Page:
Many who underwent the horrors of the Shoah, could not and would not go back to that dark place, choosing instead to ‘forget’ looking only forward. It took many years for some who had not spoken to recount their stories. My grandfather Zeev Racker ז”ל, a Holocaust survivor who had lost his entire family and went through all the camps, chose to look forward, fighting for Israel in the war of independence and then meeting my beloved grandmother with whom he moved to England and built a new family and created new beginning. But he never spoke of the horrors he endured, except for once recalling small episodes to his grandson, his story was never told. He died at 67, young and before people started speaking about their holocaust experiences. His was one of the stories, the traumas, that will never be fully known, and that is painful. It is painful for those that survive him knowing there is so much left untold. But equally painful is knowing that perhaps that the person themselves never had full redemption. In not ‘telling’ their experiences they remained stuck in the mode of trauma, buried deep inside themselves, never to be uncovered.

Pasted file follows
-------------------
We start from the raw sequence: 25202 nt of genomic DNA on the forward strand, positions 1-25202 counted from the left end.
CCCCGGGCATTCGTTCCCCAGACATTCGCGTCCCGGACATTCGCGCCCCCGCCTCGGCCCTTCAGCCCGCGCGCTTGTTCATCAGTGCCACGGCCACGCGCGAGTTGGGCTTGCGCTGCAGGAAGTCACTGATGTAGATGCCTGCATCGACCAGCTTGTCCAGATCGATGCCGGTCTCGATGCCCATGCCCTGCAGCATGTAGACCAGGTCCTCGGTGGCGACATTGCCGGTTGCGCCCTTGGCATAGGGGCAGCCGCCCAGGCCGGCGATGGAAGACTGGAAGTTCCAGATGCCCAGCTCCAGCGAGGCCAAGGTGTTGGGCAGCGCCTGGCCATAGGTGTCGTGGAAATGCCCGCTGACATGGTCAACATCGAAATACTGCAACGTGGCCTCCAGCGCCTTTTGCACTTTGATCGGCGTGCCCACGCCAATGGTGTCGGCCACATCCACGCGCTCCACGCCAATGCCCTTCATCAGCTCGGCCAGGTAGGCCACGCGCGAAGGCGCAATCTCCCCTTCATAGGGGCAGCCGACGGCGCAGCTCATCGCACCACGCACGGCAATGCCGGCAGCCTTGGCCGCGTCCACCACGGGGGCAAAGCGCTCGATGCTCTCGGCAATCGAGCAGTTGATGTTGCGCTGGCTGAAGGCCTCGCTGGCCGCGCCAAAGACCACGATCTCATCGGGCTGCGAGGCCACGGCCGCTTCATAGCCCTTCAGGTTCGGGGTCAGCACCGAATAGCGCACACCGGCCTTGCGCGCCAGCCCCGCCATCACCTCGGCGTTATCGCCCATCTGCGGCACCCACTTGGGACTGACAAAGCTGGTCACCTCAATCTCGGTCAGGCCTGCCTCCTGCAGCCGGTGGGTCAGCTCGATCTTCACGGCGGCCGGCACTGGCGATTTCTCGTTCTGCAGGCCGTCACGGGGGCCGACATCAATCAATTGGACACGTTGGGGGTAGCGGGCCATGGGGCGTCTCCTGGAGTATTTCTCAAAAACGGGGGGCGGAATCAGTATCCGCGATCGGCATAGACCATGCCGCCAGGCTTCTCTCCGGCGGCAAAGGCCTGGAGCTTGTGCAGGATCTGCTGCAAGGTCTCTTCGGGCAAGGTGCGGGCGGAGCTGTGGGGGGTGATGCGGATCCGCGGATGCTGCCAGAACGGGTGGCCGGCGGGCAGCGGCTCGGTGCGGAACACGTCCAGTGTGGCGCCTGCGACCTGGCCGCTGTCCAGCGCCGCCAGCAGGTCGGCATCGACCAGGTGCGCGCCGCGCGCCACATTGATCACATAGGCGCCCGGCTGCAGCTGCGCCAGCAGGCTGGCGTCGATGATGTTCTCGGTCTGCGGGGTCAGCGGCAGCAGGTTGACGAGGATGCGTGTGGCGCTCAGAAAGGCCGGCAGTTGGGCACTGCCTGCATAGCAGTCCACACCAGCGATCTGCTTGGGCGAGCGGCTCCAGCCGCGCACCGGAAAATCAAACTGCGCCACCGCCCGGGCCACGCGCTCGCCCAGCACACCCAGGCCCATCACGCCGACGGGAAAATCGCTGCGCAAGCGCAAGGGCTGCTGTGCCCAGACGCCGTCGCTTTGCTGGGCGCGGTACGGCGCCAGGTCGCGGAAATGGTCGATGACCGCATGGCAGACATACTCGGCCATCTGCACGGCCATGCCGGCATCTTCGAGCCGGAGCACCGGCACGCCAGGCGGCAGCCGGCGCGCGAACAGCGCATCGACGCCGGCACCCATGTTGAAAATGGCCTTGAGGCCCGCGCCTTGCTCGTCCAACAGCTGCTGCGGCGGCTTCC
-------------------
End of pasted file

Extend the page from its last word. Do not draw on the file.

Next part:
As a nation we too have our traumas, we too know resilience and recovery. We move forward with eyes to the future, seldom settling too long on the past pain so as not get stuck. It is not an easy game this, it requires an incredible amount of strength and fortitude to keep forgetting, it drains us and perhaps needlessly. There is something to be gained in speaking through a trauma. It is never easy, it requires honesty, openness and the knowledge that I open myself up to pain, but yet perhaps without doing so we cannot ever be fully complete. Our identity is tied inextricably to our suffering. I am most certainly not one who believe’s that suffering makes us who we are, but rather how we react to our challenges and suffering composes an essential element of our identity. How do we respond to the pain we undergo, how do we integrate our experiences into our identity and create someone new?